Day One: Flindt Landing To Flet Lake
distance: 25 km.
Flindt Landing and the CN rail tracks cross Heathcote Lake about three kilometers from its south end. Its 16 kilometers length makes it the main wider section of the Flindt River system. The Flindt’s actual headwaters is Vanessa Lake, another thirty-five kilometers further south of Heathcote. [See here for an overview map.] We would spend the first three days paddling down the Flindt River system to where it merges with the Ogoki River below Tew Lake.
We started a bit late on our first day out, still tired from that 27-hour train ride! Nice sunny weather and no wind made for a gentle introduction. Within three hours we were 16.5 km. downriver. We would stop for a leisurely lunch on the far side of P01. Including the short carry, we spent an hour and a half there, enjoying the shade and very fact that we were finally in trip mode.
We portage when we have to, run or line & run when we can, always making sure to check things out beforehand. Sometimes the carry is actually more efficient than an attempt at lining the canoe down a difficult stretch of river.
P02 was one of those we lined and ran without difficulty. P03 was a quick carry and we were back to cruising speed.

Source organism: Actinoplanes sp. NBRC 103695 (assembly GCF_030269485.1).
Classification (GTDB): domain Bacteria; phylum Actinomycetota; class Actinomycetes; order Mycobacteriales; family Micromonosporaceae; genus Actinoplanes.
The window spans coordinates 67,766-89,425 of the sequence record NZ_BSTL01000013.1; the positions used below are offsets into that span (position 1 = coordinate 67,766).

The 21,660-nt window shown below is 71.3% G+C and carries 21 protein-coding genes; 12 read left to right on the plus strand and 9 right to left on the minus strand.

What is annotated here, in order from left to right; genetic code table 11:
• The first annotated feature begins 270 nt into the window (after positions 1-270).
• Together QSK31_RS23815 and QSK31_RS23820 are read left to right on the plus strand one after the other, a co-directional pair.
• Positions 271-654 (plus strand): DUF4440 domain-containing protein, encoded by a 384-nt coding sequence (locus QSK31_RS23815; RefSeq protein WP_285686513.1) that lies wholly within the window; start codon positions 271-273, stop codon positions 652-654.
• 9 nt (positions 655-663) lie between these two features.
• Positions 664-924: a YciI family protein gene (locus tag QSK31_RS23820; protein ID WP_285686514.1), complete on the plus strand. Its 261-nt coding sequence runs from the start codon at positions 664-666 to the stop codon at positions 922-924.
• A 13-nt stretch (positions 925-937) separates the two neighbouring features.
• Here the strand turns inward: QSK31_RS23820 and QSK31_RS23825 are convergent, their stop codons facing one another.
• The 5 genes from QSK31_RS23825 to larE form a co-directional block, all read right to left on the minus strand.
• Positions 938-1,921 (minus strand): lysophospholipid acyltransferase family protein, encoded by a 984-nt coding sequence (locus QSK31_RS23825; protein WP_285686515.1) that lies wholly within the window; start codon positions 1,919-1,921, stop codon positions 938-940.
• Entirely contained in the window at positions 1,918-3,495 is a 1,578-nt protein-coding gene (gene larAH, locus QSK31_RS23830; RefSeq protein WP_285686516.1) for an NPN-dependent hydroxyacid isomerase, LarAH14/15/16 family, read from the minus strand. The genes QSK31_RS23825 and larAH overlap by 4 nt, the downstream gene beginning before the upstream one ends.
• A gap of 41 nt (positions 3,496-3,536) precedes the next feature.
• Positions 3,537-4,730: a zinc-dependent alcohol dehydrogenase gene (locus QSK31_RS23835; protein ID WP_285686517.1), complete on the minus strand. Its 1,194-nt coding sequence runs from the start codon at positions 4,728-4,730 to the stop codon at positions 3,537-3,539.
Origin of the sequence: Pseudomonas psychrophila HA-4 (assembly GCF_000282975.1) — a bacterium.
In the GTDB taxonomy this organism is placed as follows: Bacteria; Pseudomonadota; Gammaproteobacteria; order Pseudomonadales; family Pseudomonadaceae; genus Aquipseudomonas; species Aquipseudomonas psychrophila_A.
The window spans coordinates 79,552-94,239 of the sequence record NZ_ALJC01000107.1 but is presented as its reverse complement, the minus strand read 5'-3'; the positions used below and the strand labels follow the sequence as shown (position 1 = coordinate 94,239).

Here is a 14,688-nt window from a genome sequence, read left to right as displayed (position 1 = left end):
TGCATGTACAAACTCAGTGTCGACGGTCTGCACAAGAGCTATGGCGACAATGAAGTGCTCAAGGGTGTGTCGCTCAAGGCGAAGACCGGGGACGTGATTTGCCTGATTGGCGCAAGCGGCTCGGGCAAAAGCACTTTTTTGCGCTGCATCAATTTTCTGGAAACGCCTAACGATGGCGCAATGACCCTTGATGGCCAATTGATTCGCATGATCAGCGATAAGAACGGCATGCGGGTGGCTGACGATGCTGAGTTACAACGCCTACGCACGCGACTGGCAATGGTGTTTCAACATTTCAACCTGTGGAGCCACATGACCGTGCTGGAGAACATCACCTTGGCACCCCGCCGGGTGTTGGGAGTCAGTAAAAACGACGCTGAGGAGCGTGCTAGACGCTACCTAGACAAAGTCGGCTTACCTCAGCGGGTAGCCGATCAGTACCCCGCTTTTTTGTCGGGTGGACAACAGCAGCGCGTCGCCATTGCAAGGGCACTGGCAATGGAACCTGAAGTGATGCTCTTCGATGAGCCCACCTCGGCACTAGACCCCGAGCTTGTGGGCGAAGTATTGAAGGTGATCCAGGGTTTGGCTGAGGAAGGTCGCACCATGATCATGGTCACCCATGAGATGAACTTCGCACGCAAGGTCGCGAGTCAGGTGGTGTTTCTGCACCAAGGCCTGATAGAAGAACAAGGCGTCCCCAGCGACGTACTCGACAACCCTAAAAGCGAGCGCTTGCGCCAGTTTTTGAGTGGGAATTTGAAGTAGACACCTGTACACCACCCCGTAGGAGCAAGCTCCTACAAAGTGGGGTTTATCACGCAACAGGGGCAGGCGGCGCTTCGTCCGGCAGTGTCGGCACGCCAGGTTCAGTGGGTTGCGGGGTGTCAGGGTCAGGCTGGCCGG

P04 was a portage that took us about a half-hour; we lined and ran through P05 in about ten minutes. Then it was time to look for a campsite, given that it was already 6:20. (We had moved the hour hand back by one when we entered the Central Time zone somewhere near Collins on the train in.) We found our spot in the small bay on the west side of Flet Lake indicated above; we were done for the day.
Late-ish start and late-ish finish to Day 1 but it felt great to be back in Wabakimi!
Day Two: Flet Lake To NE Corner of Big Island on the Flindt River
distance: 26 km.
This morning we lined through P07 in ten minutes and did the same with the next set of rapids. When we came to the rapids indicated by P09 we did a carry. P1o we paddled right through.
We did waste some time this day! When we got to the south end of Big Island, we took the left-hand turn and paddled up for about forty minutes. Not having a complete map view of the island, we thought we had paddled into a long narrow bay! Back we went to the bottom of what we only later realized was an island. Back home in Toronto my wife just happened to be monitoring our progress at this time and having a WTF moment as she tried to figure out what was going on!
We paddled down the right-hand side of Big Island to a decent campsite just above a set of rapids. It was 6 p.m.